Recording and using video in language documentation

Mandana Seyfeddinipur and Ben Levine

This course will provide in depth video training which focuses on why video is the default recording device in language documentation and how video can be used to immerse speakers in their own production prompting much richer descriptions and deeper knowledge representations.

The course will begin with an introduction to the fundamental nature of face-to-face conversation as the basic mode of language use. Video training is often limited to the technicalities of how to use a video camera and microphones but does not provide a theoretical framework for the features of language use. What is missing is an understanding of the social, linguistic and cognitive foundation of language use so that it becomes clear what needs to be captured how.

This is because language use is fundamentally multimodal. When we speak we point to places, we nod to signal our understanding, and we outline our thoughts with our hands. Moreover, we coordinate our actions with our conversational partners. The way we talk, the words we use, the information we include depend on the common ground we share with our interlocutors and different social and contextual dimensions. Language documentation projects as well as any linguistic research project documenting and investigating dimensions of conversational language use should record video.

We will provide detailed guidelines of how to video record and training involving hands-on practice. Participants will collect natural language use data of different types and learn how to use video equipment.

In the second part of Ben Levine’s training sequence participants will employ techniques adapted from documentary filmmaking and community outreach to enable documentation of spontaneous, speaker-driven exchange (and shared activity)—language use as it is actually and naturally lived. Trainees will learn the basics of convening and supporting speaker-driven group conversation/activity or Facilitation; and how to present previous documentation to participants to trigger and record further dialog that can contextualize linguistic analysis: Feedback Documentation.

Trainees are further introduced to Linguist-Guided Community Self-documentation and the Endangered Language Portal. In the former, we demonstrate how teams of speakers trained and guided by the linguist/filmmaker team actively participate in documentation of their language and dictionary building; the special characteristics that make this data so valuable; and how this approach reduces obstacles and costs. We’ll then show how this documentation becomes part of a language portal with its interoperable multiple databases (dictionary-video-audio) offering increased access to researchers and community, especially those in diaspora.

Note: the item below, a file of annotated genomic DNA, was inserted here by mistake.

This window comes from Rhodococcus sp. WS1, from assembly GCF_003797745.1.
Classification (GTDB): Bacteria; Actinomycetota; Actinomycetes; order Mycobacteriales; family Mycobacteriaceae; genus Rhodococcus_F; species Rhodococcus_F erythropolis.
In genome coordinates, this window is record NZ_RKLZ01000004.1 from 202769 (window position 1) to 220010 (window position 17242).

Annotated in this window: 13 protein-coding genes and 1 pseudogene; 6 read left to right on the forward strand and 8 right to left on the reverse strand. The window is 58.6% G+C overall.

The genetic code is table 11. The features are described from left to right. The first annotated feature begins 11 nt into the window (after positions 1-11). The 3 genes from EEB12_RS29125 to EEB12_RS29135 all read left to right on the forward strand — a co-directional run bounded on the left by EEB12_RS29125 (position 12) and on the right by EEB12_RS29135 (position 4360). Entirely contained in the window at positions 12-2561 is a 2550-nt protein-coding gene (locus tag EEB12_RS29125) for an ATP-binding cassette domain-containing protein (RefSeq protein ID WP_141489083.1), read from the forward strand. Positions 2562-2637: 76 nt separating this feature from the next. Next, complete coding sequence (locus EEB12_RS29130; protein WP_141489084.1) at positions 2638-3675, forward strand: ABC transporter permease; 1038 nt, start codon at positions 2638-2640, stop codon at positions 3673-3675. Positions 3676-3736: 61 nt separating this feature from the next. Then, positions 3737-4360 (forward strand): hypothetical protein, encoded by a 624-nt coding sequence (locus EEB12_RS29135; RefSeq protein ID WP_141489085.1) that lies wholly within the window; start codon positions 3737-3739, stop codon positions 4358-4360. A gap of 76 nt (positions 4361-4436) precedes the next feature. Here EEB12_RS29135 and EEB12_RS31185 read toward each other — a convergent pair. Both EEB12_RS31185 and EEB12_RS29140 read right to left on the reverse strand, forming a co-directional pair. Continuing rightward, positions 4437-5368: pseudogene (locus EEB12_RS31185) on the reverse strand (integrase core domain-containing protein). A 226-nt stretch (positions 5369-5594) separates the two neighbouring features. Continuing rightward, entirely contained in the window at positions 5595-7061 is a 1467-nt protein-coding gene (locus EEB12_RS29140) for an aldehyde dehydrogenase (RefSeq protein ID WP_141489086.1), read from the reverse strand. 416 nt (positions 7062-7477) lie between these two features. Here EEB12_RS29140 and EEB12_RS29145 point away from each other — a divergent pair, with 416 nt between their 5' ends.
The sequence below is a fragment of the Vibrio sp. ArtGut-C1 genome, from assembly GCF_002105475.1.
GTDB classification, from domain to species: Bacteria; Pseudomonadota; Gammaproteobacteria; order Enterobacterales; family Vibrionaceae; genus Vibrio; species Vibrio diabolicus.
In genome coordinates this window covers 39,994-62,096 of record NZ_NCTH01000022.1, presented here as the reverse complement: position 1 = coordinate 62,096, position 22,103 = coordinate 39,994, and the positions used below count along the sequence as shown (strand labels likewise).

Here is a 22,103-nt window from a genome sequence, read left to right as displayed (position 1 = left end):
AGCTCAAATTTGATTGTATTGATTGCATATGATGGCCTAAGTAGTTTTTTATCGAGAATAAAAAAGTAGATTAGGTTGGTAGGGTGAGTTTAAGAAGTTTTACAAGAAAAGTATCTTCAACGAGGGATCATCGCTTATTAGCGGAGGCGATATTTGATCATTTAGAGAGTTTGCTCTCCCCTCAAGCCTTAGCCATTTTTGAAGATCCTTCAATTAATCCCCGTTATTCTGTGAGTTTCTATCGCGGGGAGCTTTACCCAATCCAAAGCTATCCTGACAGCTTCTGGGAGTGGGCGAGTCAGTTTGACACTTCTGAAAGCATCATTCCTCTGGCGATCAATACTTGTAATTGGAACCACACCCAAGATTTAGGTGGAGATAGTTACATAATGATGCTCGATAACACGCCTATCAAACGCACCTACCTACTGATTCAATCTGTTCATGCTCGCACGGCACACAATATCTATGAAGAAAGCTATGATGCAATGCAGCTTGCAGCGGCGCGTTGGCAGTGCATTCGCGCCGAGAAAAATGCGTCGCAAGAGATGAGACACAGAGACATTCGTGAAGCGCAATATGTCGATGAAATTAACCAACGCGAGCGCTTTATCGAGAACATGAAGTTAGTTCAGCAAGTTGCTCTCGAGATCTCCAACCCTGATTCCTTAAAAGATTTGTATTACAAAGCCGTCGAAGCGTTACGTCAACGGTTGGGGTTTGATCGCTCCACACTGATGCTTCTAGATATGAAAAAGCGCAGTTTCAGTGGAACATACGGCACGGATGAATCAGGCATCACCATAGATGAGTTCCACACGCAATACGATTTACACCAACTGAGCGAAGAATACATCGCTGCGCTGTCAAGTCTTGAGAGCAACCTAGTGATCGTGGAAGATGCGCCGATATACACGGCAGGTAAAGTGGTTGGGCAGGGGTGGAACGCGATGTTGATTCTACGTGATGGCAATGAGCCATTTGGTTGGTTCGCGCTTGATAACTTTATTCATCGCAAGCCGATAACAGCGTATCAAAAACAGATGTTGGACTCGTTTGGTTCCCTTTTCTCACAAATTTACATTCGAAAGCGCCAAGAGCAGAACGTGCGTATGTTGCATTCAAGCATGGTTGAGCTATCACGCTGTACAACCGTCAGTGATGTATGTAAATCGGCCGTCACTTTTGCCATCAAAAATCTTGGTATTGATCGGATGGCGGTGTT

Lesson Plan

Class # 1 MS &BL: Theory of multimodal nature of language use and the importance of gesture documentation and analysis & Commentary on Natural Group Conversation as an example of the multimodal perspective. Students discuss reasons for documenting language

Class # 2 MS: Theory of multimodal nature of language use and the importance of gesturedocumentation and analysis; BL–Students discuss specific issues in projects

Class # 3 – MS&BL Introduction to basic video technology and camera methods for language documentation. Exercise – Natural Group Conversation documentation - Discussion of gesture data – MS – integrating Elan, data analysis. Students: specific issues in projects

Class #4 – MS&BL – Discussion of exercise results and problem solving; BL- Introduction toFacilitation; Facilitation exercise as part of further camera documentation practice. Students: specific issues in projects

Class # 5 – BL - Introduction to Feedback Documentation using previous exercises, recordingfeedback, Feedback loops. MS – discussion: Varieties and levels of gesture data from Facilitation, Natural Group Conversation, and Feedback Documentation Students: specific issues in projects

Class # 6 – MS – Archive issues... BL - Continued camera practicum and documentation exercise and review. Students: specific archive issues for projects

Class #7 BL – Introduction to the Endangered Language Portal with Demonstrations from the Passamaquoddy-Maliseet and Mixe (Ayöök) Portals. Archive and access issues. Class discussion: documenting diasporas, special problems

Class #8: MS and BL – Advancing the field with better documentation, data, archives and access, opportunities for the future. And with class discussion: feedback on the methods, next steps.